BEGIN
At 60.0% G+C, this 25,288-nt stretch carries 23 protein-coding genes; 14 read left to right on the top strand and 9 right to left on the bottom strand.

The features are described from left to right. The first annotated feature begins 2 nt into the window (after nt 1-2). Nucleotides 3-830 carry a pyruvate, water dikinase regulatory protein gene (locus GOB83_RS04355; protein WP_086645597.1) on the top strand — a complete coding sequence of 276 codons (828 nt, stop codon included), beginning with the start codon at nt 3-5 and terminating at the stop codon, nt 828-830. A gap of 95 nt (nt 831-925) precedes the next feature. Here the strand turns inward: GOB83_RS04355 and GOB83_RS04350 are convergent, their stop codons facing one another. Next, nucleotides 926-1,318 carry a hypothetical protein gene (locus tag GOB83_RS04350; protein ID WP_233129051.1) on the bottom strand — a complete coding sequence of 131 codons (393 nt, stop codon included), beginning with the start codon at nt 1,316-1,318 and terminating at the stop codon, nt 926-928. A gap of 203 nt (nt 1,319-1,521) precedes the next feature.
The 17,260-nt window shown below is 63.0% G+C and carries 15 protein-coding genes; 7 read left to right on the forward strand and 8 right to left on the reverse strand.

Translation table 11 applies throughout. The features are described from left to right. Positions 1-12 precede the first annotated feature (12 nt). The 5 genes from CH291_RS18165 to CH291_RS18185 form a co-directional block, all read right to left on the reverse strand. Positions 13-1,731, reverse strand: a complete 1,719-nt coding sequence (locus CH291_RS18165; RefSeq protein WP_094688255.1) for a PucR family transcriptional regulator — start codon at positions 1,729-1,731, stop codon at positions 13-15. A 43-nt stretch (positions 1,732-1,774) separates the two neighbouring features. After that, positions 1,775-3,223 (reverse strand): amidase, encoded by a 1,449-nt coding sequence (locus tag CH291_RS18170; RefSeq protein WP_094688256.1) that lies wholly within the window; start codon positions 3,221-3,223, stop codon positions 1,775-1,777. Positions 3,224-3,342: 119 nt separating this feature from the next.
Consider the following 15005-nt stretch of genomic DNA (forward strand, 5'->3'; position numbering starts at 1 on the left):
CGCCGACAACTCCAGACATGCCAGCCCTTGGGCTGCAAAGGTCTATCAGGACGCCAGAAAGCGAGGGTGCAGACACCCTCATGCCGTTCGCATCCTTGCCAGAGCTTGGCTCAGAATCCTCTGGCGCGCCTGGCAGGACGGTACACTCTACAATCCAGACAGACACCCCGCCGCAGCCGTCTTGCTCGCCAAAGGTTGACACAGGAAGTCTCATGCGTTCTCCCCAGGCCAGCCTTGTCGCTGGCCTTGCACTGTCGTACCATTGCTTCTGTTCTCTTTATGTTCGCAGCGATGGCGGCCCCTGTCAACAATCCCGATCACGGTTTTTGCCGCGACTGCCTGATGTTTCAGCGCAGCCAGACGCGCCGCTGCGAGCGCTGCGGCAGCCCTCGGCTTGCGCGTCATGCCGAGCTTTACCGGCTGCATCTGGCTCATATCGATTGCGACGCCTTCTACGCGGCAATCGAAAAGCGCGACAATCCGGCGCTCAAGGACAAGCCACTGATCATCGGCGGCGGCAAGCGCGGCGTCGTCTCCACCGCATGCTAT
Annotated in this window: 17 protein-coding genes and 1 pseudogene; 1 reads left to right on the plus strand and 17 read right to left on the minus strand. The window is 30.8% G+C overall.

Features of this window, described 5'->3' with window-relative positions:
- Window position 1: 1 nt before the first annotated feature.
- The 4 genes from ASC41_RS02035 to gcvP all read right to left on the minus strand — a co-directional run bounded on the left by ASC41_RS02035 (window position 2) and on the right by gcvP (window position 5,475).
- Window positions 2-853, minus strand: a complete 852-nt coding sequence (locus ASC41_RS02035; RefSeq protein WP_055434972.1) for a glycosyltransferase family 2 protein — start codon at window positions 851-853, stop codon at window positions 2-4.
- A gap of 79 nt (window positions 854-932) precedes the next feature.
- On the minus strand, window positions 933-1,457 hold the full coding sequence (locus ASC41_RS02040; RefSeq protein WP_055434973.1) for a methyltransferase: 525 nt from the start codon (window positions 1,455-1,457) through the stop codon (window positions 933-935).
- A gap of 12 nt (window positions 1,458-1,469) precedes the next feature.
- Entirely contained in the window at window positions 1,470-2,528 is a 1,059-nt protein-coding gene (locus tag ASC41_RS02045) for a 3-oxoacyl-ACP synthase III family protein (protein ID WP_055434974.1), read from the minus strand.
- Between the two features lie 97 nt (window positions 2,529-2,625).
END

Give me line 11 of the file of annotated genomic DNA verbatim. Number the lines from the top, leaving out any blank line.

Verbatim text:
- Window positions 2-853, minus strand: a complete 852-nt coding sequence (locus ASC41_RS02035; RefSeq protein WP_055434972.1) for a glycosyltransferase family 2 protein — start codon at window positions 851-853, stop codon at window positions 2-4.